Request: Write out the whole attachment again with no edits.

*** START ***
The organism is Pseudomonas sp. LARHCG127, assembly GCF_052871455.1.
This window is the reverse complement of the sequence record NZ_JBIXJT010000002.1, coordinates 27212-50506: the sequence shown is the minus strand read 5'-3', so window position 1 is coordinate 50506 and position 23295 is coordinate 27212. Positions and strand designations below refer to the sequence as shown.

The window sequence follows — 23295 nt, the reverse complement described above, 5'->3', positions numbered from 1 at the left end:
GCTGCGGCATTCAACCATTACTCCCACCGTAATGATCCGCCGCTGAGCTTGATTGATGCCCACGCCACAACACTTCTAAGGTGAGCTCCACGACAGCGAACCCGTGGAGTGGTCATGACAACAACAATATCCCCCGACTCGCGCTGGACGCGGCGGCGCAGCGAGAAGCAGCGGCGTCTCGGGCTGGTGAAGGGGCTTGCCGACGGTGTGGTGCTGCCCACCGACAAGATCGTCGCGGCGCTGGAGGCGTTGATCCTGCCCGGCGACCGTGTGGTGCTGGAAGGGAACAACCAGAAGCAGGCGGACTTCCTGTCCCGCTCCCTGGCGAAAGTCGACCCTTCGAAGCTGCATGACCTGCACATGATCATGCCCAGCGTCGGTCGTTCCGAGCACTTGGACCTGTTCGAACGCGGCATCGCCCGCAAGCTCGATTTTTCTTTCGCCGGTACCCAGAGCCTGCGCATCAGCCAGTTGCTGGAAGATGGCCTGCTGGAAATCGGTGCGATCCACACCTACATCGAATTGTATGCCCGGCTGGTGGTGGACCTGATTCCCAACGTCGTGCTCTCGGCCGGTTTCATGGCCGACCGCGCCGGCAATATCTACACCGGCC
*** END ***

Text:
The organism is Pseudomonas sp. LARHCG127, assembly GCF_052871455.1.
This window is the reverse complement of the sequence record NZ_JBIXJT010000002.1, coordinates 27212-50506: the sequence shown is the minus strand read 5'-3', so window position 1 is coordinate 50506 and position 23295 is coordinate 27212. Positions and strand designations below refer to the sequence as shown.

The window sequence follows — 23295 nt, the reverse complement described above, 5'->3', positions numbered from 1 at the left end:
GCTGCGGCATTCAACCATTACTCCCACCGTAATGATCCGCCGCTGAGCTTGATTGATGCCCACGCCACAACACTTCTAAGGTGAGCTCCACGACAGCGAACCCGTGGAGTGGTCATGACAACAACAATATCCCCCGACTCGCGCTGGACGCGGCGGCGCAGCGAGAAGCAGCGGCGTCTCGGGCTGGTGAAGGGGCTTGCCGACGGTGTGGTGCTGCCCACCGACAAGATCGTCGCGGCGCTGGAGGCGTTGATCCTGCCCGGCGACCGTGTGGTGCTGGAAGGGAACAACCAGAAGCAGGCGGACTTCCTGTCCCGCTCCCTGGCGAAAGTCGACCCTTCGAAGCTGCATGACCTGCACATGATCATGCCCAGCGTCGGTCGTTCCGAGCACTTGGACCTGTTCGAACGCGGCATCGCCCGCAAGCTCGATTTTTCTTTCGCCGGTACCCAGAGCCTGCGCATCAGCCAGTTGCTGGAAGATGGCCTGCTGGAAATCGGTGCGATCCACACCTACATCGAATTGTATGCCCGGCTGGTGGTGGACCTGATTCCCAACGTCGTGCTCTCGGCCGGTTTCATGGCCGACCGCGCCGGCAATATCTACACCGGCC